Covering prep sports for a living you learn there are some rules and/or changes I wish I’d see happen over the course of my lifetime.

 Today’s installment will look at football.

 Allow for tie prep football games: Really, this one counts for the college game as well. So what if a game finishes tied. I don’t. Sometimes having things ‘unsettled’ creates more drama and controversy. I’d love to see the MHSAA adopt just one ‘overtime session’ for each team during a tie game instead of unlimited until the game is settled. And to add more drama, instead of playing the series of downs for both teams first-and-goal at the 10, why not make it first-and-10 at the 20? That should help make one possession a team break more ties.

 See coaches decline more penalties, especially on defense: This goes for every level from prep football to professional football. It seems coaches are still thinking we are in the 1970s when it comes to penalties. I was watching a Central Michigan University game last night and the Chippewas forced an incomplete pass on first down. Kent State had a five-yard penalty and the Chippewas took it. I’d almost never take this penalty with today’s wide open game. Why give a team three more chances (maybe four more since the trend is to go for fourth downs more frequently) to gain 15 yards instead two to gain 10? With passing games, it almost seems more likely a team will gain 15 yards in three plays, knowing they are going to have to air it out a little more than someone facing a second-and-10. Teams frequently run on second-and-10 and next thing you know it’s third-and-7. What happened to the Chippewas? Kent State threw on first down and gained eight yards. Suddenly it’s second-and-7, which is a better scenario than the second-and-10 the Chippewas declined. I think teams would be better served to decline more penalties on defense to limit the downs than increase the yardage to get the first down — certainly with five-yard penalties.

 Eliminate replay booths: I’ve never liked replay to ‘correct’ calls. We still see so many plays determined by human observation in the replay booth that a large bulk of people don’t agree on the decision. Decades later it seems no two people have a clear defined idea of what is an ‘obvious’ mistake, as we see plays reversed that remain hard to tell exactly what happened.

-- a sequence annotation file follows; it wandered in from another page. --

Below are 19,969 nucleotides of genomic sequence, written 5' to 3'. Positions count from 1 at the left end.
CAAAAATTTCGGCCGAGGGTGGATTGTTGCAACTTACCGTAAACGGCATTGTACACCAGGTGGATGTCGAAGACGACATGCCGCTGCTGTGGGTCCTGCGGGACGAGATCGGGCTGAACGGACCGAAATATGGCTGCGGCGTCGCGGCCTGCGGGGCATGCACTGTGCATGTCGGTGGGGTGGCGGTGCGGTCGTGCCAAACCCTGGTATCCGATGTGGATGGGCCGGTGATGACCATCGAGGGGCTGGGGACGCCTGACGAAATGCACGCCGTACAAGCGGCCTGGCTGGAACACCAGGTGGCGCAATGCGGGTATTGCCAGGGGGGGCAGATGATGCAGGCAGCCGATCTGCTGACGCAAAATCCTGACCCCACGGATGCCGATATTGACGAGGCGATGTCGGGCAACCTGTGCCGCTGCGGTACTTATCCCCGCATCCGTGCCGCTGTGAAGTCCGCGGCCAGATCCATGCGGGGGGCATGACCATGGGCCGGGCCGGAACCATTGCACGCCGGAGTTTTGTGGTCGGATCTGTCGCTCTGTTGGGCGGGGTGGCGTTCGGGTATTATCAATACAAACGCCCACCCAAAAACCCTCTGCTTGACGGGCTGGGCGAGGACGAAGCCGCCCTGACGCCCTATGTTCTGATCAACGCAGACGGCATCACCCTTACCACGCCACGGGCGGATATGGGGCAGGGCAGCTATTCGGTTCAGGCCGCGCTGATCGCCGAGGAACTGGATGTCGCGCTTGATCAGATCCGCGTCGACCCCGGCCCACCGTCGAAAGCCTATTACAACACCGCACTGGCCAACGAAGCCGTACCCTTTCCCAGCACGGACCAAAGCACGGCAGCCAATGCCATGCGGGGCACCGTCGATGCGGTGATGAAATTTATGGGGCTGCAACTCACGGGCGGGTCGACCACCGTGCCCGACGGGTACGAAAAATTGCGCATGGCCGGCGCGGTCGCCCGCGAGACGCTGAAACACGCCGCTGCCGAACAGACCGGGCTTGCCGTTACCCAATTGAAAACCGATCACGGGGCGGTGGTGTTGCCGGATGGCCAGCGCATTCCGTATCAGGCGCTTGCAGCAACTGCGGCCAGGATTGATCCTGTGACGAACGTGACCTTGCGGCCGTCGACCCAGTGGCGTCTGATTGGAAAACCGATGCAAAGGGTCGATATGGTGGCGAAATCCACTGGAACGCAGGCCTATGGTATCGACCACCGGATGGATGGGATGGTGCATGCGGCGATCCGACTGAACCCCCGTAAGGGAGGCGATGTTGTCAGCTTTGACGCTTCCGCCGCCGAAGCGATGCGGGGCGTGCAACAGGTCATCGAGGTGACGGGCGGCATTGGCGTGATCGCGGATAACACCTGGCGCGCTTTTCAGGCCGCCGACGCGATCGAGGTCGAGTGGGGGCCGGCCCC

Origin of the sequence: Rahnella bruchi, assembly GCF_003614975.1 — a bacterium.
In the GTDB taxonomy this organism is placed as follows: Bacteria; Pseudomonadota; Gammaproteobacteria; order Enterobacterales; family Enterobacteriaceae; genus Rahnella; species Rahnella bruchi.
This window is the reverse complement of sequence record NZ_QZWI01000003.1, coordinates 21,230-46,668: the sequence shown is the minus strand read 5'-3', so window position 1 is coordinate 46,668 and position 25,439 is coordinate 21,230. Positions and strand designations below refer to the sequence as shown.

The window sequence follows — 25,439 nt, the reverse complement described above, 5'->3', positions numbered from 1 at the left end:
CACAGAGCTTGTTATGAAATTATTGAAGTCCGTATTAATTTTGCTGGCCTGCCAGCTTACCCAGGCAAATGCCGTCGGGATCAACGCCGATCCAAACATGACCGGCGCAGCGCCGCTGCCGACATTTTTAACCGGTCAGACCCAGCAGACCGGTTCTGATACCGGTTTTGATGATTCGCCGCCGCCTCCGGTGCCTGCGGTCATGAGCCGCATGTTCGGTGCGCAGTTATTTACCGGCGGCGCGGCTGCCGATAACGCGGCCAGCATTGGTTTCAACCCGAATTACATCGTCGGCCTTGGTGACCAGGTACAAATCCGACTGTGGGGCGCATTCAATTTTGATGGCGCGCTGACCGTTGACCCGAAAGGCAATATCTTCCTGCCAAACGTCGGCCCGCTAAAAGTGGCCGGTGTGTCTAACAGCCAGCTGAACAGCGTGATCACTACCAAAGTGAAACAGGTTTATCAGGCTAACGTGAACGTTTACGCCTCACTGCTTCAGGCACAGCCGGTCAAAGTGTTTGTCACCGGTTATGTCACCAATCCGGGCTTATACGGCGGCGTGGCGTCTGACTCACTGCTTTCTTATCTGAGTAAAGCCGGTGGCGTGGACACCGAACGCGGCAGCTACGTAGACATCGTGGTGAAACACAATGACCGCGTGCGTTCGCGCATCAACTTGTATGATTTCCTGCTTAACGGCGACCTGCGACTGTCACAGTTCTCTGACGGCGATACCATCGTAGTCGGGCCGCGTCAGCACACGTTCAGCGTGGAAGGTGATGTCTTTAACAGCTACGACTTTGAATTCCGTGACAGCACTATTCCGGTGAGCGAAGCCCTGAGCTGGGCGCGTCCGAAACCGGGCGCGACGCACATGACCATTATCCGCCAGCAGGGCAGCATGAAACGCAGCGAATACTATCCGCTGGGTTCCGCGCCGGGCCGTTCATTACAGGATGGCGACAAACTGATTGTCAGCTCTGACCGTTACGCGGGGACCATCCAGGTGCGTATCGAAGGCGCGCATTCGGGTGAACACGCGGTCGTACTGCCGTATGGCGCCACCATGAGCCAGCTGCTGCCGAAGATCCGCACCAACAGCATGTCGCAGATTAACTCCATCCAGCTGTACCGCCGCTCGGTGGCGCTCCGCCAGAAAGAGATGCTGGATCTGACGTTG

It’s great some corrections are made and I would even agree more reviews end up with ‘the right decision,’ but because that’s the case, it makes the ones that remain controversial even more impactful. Finally, the delays just kill the game. Sometimes it seems three out of five plays end up getting reviewed. Drives me crazy.

 Increase the D1 college football playoffs: This one most agree with. It should be 16 teams. Every other level of college football has a playoff system much larger than four teams and, gosh, it’s a lot of fun watching the journey. When Albion College (a D3 team) won its national championship in 1994, it was a blast experiencing the journey in the 16-team playoff through the four weeks it was played out.

 The easiest solution — let all conference champions automatically qualify (10 conferences) and have six at large bids, which most likely will all go to the power five conferences. Every team in a conference starts the season with a path to make the tournament, which is fair. But the at-large teams will go to the strongest leagues which is fair as well.

 What about all of those other minor bowls? They can still exist for the teams not in the tourney. I’d still watch a Central Michigan ‘meaningless’ bowl game in this scenario. Why not? If you are addicted to college football, you’ll watch these games.

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